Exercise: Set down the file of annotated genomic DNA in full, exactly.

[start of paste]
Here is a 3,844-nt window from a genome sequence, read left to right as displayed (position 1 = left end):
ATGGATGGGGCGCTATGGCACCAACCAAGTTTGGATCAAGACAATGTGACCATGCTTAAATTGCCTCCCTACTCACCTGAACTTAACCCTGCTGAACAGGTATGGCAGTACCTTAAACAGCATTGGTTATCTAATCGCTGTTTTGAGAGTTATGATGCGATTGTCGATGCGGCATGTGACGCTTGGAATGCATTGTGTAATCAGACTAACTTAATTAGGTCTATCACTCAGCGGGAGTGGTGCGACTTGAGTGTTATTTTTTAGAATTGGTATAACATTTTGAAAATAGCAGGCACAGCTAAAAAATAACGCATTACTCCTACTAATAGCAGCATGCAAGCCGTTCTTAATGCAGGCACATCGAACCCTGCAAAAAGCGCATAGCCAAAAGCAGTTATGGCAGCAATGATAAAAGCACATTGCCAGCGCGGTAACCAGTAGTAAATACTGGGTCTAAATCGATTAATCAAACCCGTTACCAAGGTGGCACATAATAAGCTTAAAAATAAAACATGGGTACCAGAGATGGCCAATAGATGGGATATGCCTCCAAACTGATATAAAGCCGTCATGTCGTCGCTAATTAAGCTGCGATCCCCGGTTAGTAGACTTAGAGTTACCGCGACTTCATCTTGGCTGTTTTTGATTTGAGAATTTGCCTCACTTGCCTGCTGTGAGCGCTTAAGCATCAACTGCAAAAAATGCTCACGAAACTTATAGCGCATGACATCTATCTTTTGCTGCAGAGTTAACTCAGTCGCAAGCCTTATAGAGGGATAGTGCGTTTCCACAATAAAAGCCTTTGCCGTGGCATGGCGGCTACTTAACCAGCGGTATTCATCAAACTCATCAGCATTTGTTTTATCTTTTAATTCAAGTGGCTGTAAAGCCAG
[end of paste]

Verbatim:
Here is a 3,844-nt window from a genome sequence, read left to right as displayed (position 1 = left end):
ATGGATGGGGCGCTATGGCACCAACCAAGTTTGGATCAAGACAATGTGACCATGCTTAAATTGCCTCCCTACTCACCTGAACTTAACCCTGCTGAACAGGTATGGCAGTACCTTAAACAGCATTGGTTATCTAATCGCTGTTTTGAGAGTTATGATGCGATTGTCGATGCGGCATGTGACGCTTGGAATGCATTGTGTAATCAGACTAACTTAATTAGGTCTATCACTCAGCGGGAGTGGTGCGACTTGAGTGTTATTTTTTAGAATTGGTATAACATTTTGAAAATAGCAGGCACAGCTAAAAAATAACGCATTACTCCTACTAATAGCAGCATGCAAGCCGTTCTTAATGCAGGCACATCGAACCCTGCAAAAAGCGCATAGCCAAAAGCAGTTATGGCAGCAATGATAAAAGCACATTGCCAGCGCGGTAACCAGTAGTAAATACTGGGTCTAAATCGATTAATCAAACCCGTTACCAAGGTGGCACATAATAAGCTTAAAAATAAAACATGGGTACCAGAGATGGCCAATAGATGGGATATGCCTCCAAACTGATATAAAGCCGTCATGTCGTCGCTAATTAAGCTGCGATCCCCGGTTAGTAGACTTAGAGTTACCGCGACTTCATCTTGGCTGTTTTTGATTTGAGAATTTGCCTCACTTGCCTGCTGTGAGCGCTTAAGCATCAACTGCAAAAAATGCTCACGAAACTTATAGCGCATGACATCTATCTTTTGCTGCAGAGTTAACTCAGTCGCAAGCCTTATAGAGGGATAGTGCGTTTCCACAATAAAAGCCTTTGCCGTGGCATGGCGGCTACTTAACCAGCGGTATTCATCAAACTCATCAGCATTTGTTTTATCTTTTAATTCAAGTGGCTGTAAAGCCAG